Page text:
This week, bad-tempered goings-on mar Labour's feelgood conference, modern art good enough to eat and trade bodies consider weighty issues
Heating and venting
Robert Higgs, the smooth-talking director of the Heating and Ventilating Contractors Association, suffered a severe mauling at a fringe meeting at the Labour conference. Higgs was set upon by a delegate who took exception to some of his comments about employment conditions and the PFI. The furious delegate shouted Higgs down with a barrage of abuse and told him he needed to "get out more". Higgs later said that he welcomed the fury as "part of the spirit of the conference".

Still with the Labour conference, protesters from pressure group Friends of the Earth were spotted gatecrashing a disco hosted by airport operator BAA. Just as some of the BAA staff had begun to take to the dance floor at the Hilton hotel, the eco-shock troops, armed with giant inflatable sharks, began a protest at BAA's plans to build an airport in the Midlands. By the end of the night the glamorous venue was littered with anti-airport leaflets that had been screwed up by disgruntled BAA employees.

Forbidden fruit?
There was a little consternation at structural engineer Yolles' party, held last week at the Delfina Studio, a collection of artists' ateliers in central London. The problem was caused by a large, rectangular bowl of apples. The Braeburns, or were they Coxes? – it was difficult to tell in the subdued light – were immersed in a red liquid and arranged in neat rows. Was this an innovatively presented part of the buffet? Or was it one of the gallery's exhibits? And were they apples at all? In fact, they were part of the buffet … I think.

It all ads up
Has the Construction Industry Training Board got money to burn? Not content with placing full-page adverts in such distinguished publications as Loaded and FHM, it has now placed one in the New Statesman. And what did it tell us? That the CITB advertising campaign is going well, no less. Adverts about adverts? Has the CITB gone postmodern, or does it have a three-for-two deal with its agency?

Fashion statement
We never tire of seeing the icon that is Bob the Builder turn up for another photo opportunity. On this occasion, the television legend is pictured with casually dressed industry figures Peter Rogers and Sir Michael Latham. The excuse? National Construction Week and the Jeans for Genes campaign, which encourages workers to dress casually to raise money for sick children.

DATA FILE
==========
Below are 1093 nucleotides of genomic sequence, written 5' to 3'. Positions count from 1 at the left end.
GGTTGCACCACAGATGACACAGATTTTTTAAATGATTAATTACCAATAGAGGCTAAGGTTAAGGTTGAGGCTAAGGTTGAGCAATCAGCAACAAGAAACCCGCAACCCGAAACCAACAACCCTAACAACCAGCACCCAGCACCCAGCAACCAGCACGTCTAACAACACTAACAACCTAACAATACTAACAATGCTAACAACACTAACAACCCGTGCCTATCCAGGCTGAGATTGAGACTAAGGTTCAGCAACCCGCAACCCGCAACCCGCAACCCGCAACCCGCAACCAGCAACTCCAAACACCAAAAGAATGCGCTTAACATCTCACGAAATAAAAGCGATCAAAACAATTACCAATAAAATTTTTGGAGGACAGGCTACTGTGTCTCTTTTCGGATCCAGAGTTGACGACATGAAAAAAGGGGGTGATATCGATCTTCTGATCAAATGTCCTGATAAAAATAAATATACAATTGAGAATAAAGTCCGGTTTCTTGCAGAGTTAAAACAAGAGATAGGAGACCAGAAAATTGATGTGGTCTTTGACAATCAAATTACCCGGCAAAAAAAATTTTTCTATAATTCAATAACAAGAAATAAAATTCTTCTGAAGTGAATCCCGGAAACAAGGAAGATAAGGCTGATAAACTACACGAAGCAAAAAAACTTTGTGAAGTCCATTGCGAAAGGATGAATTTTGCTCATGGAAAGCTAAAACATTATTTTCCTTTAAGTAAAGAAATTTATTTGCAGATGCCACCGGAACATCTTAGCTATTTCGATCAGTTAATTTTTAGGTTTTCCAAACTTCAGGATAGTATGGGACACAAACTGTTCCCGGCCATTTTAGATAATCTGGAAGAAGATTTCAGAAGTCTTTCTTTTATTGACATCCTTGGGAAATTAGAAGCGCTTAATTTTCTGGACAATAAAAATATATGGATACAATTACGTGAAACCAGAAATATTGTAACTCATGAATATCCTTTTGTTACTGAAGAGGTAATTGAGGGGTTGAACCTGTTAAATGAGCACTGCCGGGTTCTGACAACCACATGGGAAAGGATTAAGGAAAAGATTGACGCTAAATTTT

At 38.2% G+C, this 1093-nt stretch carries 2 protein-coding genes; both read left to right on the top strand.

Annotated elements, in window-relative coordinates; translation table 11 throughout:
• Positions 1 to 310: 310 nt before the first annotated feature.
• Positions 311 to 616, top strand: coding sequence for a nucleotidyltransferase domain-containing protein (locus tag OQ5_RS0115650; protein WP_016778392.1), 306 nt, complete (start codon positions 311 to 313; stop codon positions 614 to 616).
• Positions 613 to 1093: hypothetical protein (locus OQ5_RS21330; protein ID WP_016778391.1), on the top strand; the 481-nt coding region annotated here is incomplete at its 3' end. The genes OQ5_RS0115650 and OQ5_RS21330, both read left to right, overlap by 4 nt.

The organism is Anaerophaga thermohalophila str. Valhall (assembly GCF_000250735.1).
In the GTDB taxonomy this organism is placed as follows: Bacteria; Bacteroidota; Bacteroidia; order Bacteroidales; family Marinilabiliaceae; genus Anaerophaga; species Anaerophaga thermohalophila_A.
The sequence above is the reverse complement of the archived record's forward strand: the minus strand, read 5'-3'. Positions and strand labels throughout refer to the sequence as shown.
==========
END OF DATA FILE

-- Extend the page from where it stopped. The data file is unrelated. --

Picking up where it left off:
Relieving the guard
Glazed atriums are popular with corporate companies eager to impress clients. They can have their drawbacks, however. Centrica, which owns British Gas and the Automobile Association, has had to spend £150,000 on a robotic arm to protect a security guard from the effects of the sun blazing through windows at its Windsor headquarters. Tensioned fabric secured to the arm will move with the sun to ensure the guard is protected all year round. This should be a relief to the guard, who for the past 18 months has been sitting at his desk wearing sunglasses.

Getting your point across
Staff at architect Carey Jones' Leeds office have an unusual distraction outside their window. Their building overlooks the Leeds Armouries' jousting ground and the peace of the studio is often disturbed by the clang of lance on bascinet. Perhaps jousts could be revived? After all, as a dispute resolution system, they are even quicker than adjudication.

Recycling to work
Argent chief executive Roger Madelin, the man with plans to redevelop King's Cross in central London, has a unique way of charming residents: he comes to meetings on his bicycle. "I've always used my bike as the best way to get from A to B, and I'm not going to stop now," he says. And no doubt it improves his cred when the debate turns to sustainable development.

Course fishing

Affable construction minister Brian Wilson recounted some advice he was given at the start of his tenure last year. Speaking about the proliferation of trade bodies at the Labour conference, Wilson recalled the words of former civil service guru John Hobson. “John told me: ‘This is an industry that marches on its stomach’.” It was unlikely, then, Wilson concluded, that many institutions would merge, as each time they did, they would have to give up one of their sacred dinners.